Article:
Robert Malley is a former Clinton-era official who gained notoriety in an overblown controversy for blaming Ehud Barak and Pres. Clinton at least as much as Yasir Arafat for the failure of the Camp David summit in 2000. I was troubled by aspects of his latest article, “The Two-State Solution Doesn’t Solve Anything,” a NY Times op-ed (co-authored with Hussein Agha) because it seemed to question Israel’s predominantly Jewish character.
Don’t misunderstand me: I believe that Israel does, indeed, need to move toward a society which is less influenced by religion and where non-Jewish citizens feel more at home, but peacemaking with the Palestinians should not require this change, which needs to come as a result of dialogue, debate and democratic decision-making among its own citizenry.
According to his email discussion with Israel Policy Forum’s David Halperin, Malley did not mean to question Israel’s Jewish character or the desirability of a two-state solution. This is good to know, but Malley could have made this more clear. He also needs to address the fact that a Palestinian right of return should be restricted to a new Palestinian state and not to Israel within its pre-1967 borders – something that he does not do even in this interview.
This is the critical part of Halperin’s email exchange with Malley:
… Some analysts have interpreted the op-ed as arguing that peace between Israelis and Palestinians is not possible unless Israel loses its Jewish nature. Is that what you are saying?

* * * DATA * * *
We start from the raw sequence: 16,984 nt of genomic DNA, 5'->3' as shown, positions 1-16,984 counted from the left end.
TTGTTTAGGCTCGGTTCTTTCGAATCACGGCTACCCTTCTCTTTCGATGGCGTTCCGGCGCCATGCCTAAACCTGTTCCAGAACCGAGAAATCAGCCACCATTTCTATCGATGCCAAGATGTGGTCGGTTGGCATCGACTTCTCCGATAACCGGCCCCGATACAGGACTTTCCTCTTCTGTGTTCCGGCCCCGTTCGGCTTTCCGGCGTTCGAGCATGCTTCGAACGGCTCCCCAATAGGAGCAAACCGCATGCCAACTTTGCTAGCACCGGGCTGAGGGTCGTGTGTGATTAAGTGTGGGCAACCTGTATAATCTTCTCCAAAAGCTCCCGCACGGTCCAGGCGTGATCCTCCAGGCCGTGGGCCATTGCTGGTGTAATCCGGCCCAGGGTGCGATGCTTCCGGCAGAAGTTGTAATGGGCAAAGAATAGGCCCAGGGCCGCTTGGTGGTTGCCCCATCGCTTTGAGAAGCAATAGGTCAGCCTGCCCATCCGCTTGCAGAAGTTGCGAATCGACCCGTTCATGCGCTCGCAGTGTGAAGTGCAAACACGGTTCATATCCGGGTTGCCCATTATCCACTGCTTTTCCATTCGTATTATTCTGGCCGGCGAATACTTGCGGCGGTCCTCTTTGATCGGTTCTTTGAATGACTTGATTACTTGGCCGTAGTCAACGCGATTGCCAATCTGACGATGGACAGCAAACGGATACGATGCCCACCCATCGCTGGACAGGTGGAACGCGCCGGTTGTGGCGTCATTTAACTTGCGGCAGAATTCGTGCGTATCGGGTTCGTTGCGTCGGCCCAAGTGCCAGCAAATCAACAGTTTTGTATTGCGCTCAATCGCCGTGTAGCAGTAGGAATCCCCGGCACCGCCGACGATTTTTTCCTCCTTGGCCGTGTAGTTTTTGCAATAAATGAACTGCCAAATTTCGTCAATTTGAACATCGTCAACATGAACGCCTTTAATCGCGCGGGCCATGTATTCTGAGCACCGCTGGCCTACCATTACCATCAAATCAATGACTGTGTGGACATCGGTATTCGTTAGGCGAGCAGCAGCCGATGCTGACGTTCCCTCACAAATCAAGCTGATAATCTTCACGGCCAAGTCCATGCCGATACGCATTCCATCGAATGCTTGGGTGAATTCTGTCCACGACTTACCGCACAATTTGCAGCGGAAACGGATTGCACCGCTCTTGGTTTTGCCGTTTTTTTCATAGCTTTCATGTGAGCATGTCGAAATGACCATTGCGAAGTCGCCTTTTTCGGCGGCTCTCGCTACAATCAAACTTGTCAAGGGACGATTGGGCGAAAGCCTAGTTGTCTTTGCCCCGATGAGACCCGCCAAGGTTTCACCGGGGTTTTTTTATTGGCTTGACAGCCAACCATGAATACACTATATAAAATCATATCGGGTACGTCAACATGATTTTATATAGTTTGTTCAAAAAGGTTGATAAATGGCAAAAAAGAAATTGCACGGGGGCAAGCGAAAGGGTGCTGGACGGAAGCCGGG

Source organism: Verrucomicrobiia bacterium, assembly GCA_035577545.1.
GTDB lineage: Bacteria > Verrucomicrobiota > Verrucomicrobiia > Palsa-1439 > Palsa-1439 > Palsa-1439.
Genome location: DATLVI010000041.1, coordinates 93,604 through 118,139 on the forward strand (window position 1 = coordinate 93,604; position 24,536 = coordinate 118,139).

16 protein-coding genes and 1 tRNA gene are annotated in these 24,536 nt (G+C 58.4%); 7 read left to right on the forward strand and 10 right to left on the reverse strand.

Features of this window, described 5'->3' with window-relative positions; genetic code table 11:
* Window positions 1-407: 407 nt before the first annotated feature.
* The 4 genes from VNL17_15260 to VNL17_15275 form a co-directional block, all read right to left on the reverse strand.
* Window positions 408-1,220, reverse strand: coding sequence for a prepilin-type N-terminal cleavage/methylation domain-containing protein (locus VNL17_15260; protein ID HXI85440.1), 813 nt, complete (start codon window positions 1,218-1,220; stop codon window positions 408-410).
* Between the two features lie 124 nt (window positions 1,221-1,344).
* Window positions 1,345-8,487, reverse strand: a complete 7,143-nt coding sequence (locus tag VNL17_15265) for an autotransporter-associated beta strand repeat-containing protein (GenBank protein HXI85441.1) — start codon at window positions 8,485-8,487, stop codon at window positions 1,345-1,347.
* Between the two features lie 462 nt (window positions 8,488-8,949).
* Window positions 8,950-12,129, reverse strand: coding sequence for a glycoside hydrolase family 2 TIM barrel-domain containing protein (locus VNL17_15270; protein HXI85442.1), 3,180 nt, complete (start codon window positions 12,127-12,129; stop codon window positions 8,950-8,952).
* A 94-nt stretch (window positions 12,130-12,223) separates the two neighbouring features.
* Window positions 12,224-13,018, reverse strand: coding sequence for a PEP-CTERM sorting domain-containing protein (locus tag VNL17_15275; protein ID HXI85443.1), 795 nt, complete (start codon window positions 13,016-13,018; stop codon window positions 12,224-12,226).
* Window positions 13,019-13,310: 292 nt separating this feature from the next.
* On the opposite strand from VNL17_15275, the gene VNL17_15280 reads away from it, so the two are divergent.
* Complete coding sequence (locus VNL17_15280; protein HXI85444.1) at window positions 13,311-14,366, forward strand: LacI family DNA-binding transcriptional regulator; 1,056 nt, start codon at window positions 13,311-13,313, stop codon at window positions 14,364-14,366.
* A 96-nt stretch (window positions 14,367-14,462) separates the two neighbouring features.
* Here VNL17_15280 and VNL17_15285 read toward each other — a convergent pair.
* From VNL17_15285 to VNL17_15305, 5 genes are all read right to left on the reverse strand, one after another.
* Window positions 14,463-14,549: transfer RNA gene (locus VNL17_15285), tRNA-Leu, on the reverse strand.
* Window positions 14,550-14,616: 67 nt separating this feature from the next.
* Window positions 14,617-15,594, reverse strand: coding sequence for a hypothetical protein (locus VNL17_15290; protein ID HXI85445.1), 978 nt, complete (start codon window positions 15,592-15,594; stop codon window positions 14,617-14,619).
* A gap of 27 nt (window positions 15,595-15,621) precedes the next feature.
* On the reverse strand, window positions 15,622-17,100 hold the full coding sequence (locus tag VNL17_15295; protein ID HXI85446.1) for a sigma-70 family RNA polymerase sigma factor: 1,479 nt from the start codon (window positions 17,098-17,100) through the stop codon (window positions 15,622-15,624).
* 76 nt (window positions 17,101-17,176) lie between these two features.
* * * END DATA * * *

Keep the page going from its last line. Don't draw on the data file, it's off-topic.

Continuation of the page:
MALLEY: No. What we are saying is that Israelis insist that Israel be recognized as a Jewish state, that Palestinians insist that the rights of the refugees be respected and that a sustainable outcome somehow will have to take those two views – shared by vast number on both sides — into account. Neither of those issues involves the borders of a future Palestinian state or its sovereignty. Israel is a Jewish state and that’s a fact.
Some also have interpreted the op-ed as calling for a right of return. Are you saying that?
MALLEY: We are merely restating the fact that Palestinians insist on recognition of the refugees’ rights. We are not calling for the right of return. It is not the same thing.
Your article was entitled “The two-state solution won’t solve anything.” Is that your view?
MALLEY: The title was unfortunate and was not of our choice. A two-state solution would bring the occupation to an end. That would be of huge consequence. The question is whether an end to the occupation on its own will end the conflict once and for all and bring about a lasting, sustainable peace.
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